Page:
How 'bad profits' can poison your investments

Investors are usually urged to put their money into companies that are growing profits. But not all profits are created equal, says Bengt Saelensminde. Here, he explains how to tell good profits from bad.

It seems I stirred up a bit of a hornets' nest recently. So what exactly caused this reaction...?

Well, I said that you shouldn't trust goodwill on company balance sheets like Connaught's. That's because goodwill is an asset that can't be sold and you can't use it as collateral if you suddenly need to borrow some cash.

And boy did it stir up readers to make another very important point... make sure you know where the profits are coming from.

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Let me explain the idea of bad profits' and how not to be fooled into a terrible investment.

Can a profit ever be bad?

I must have read a hundred books on investment and finance by now; each of them usefully useless. There are usually some good ideas, but ultimately they repeat the same blindingly obvious thing in a hundred different ways.

Invest in companies with growing profits

Simple, right? Wrong.

Unfortunately, investment has a way of throwing a spanner in the works of even the most simple idea. You see, there are different ways to grow profits, and some of them lead to 'bad profits'.

Connaught took over plenty of businesses and then used cost cutting to squeeze profits out of them. It hardly takes entrepreneurial brilliance to act like the playground bully. Sure, this model works for some. Philip Green, the 'fashion store magnate' is reputedly ruthless to suppliers and landlords alike.


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All I'm saying is watch out. Any business that treats people shoddily to improve profit runs the risk of losing staff and suppliers. It's usually not a sustainable business model.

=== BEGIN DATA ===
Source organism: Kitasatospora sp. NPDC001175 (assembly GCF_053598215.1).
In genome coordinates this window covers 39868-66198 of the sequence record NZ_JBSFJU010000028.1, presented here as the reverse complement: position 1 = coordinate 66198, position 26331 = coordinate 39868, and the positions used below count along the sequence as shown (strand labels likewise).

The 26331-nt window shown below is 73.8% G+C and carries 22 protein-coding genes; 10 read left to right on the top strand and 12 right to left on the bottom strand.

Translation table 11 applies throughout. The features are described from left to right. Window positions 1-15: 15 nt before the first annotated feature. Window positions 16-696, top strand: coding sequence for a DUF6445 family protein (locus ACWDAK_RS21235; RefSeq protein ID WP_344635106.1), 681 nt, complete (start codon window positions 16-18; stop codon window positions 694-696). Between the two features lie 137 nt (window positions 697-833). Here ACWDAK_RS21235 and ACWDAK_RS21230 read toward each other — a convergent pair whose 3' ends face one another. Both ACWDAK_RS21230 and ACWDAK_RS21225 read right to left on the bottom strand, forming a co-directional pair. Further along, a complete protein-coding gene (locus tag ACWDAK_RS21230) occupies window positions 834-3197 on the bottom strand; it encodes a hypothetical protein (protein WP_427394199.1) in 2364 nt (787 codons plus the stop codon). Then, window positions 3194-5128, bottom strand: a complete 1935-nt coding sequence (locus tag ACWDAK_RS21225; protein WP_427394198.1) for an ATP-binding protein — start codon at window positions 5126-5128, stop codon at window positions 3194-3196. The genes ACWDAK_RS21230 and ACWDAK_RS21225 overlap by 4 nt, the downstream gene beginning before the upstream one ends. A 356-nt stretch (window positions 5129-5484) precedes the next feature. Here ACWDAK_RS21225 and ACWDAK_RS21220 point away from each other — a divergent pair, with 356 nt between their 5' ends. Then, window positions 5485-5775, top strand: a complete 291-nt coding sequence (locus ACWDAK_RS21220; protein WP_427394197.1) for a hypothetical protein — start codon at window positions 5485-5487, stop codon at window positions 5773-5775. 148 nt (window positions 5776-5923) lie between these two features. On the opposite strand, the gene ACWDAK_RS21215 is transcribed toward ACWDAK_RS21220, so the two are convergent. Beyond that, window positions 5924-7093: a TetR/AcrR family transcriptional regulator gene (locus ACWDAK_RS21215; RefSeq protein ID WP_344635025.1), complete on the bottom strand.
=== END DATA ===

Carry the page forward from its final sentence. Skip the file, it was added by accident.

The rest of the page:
But wait a minute, I hear you say. How can you possibly tell if a company's shafting its suppliers and staff? Good question. And here are a couple of things to look out for.

The real meaning of creditor days and how it can help you dodge losses

You can get an idea if companies are squeezing suppliers by looking at an accounting ratio called Creditor Days', the time it takes to pay suppliers.

But beware, the text books will mostly tell you that the more creditor days' (i.e. the longer it takes a firm to pay) the better... But don't believe them.

To me it says that either they've got very little money, or they don't care about suppliers. Either way, higher creditor days is the first warning sign.

The second thing to look out for is increasing profits without increasing turnover. This means that profits are coming from cost cutting.

And growing profits through constant cost cutting isn't sustainable. At some point you run out of costs to slash. Of course, they can then buy up a competitor and slash costs again. Fine, but at some point they run out of acquisition targets. And remember, they've still got to pay for these acquisitions. At the same time, the business can be rotting from within. If they can't motivate staff, suppliers and sub-contractors then they'll walk.

On the other hand, a decent business will naturally increase turnover (known as organic growth). If you offer great services and products, customers come to you...


This article was first published in the free investment email TheRightSide

Your capital is at risk when you invest in shares - you can lose some or all of your money, so never risk more than you can afford to lose. Always seek personal advice if you are unsure about the suitability of any investment. Past performance and forecasts are not reliable indicators of future results. Commissions, fees and other charges can reduce returns from investments. Profits from share dealing are a form of income and subject to taxation. Tax treatment depends on individual circumstances and may be subject to change in the future. Please note that there will be no follow up to recommendations in The Right Side.

Managing Editor: Theo Casey. The Right Side is issued by MoneyWeek Ltd. MoneyWeek Ltd is authorised and regulated by the Financial Services Authority. FSA No 509798.

Bengt graduated from Reading University in 1994 and followed up with a master's degree in business economics.


He started stock market investing at the age of 13, and this eventually led to a job in the City of London in 1995. He started on a bond desk at Cantor Fitzgerald and ended up running a desk at stockbroker's Cazenove.


Bengt left the City in 2000 to start up his own import and beauty products business which he still runs today.


Bengt also writes our free email, The Right Side, an aid for free-thinkers on how to make money across financial markets.